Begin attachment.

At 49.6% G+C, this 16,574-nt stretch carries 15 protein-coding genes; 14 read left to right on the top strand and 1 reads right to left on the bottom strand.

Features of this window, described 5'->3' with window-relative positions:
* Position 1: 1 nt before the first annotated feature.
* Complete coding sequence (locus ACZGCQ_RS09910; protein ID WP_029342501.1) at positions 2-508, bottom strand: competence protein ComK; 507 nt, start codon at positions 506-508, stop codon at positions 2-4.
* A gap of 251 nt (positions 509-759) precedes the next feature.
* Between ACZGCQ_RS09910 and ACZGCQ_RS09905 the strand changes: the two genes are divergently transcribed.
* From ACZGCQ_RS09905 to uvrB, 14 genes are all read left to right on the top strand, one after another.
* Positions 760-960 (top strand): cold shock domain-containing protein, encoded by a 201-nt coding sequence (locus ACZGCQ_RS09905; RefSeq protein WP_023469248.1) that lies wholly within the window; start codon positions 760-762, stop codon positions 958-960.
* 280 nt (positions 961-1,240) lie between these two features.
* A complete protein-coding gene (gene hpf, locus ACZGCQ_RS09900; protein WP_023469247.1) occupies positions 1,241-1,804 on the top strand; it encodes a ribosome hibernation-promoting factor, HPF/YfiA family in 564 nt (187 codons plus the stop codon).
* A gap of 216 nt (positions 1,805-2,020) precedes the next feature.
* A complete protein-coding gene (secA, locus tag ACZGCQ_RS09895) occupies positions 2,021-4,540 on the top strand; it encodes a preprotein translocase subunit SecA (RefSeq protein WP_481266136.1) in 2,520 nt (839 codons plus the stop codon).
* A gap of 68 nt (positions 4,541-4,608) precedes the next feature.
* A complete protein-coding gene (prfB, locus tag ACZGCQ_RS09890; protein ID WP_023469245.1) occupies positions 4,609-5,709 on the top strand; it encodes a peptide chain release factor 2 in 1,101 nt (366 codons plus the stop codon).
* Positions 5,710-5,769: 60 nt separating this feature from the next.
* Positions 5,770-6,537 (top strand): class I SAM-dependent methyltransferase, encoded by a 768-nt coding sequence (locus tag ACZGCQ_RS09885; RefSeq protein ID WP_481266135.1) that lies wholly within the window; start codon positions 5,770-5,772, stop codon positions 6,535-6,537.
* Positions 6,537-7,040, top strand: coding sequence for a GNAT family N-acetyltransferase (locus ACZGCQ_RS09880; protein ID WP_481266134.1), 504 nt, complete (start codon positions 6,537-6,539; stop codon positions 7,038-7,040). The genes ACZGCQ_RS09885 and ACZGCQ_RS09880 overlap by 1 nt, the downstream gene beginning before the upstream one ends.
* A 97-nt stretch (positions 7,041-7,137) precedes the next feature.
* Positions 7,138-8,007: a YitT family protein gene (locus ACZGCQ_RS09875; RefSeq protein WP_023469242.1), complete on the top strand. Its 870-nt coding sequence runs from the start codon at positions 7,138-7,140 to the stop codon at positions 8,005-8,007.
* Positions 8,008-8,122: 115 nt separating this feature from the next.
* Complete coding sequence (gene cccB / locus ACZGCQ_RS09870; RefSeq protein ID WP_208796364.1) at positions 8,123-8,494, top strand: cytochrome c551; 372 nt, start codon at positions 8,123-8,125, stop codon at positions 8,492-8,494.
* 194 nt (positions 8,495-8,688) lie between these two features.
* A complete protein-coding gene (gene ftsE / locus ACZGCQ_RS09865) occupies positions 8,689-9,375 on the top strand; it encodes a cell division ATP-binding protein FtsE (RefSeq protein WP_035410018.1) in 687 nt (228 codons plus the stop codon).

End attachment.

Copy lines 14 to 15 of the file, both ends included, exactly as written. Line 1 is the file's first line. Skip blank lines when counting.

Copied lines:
* A complete protein-coding gene (prfB, locus tag ACZGCQ_RS09890; protein ID WP_023469245.1) occupies positions 4,609-5,709 on the top strand; it encodes a peptide chain release factor 2 in 1,101 nt (366 codons plus the stop codon).
* Positions 5,710-5,769: 60 nt separating this feature from the next.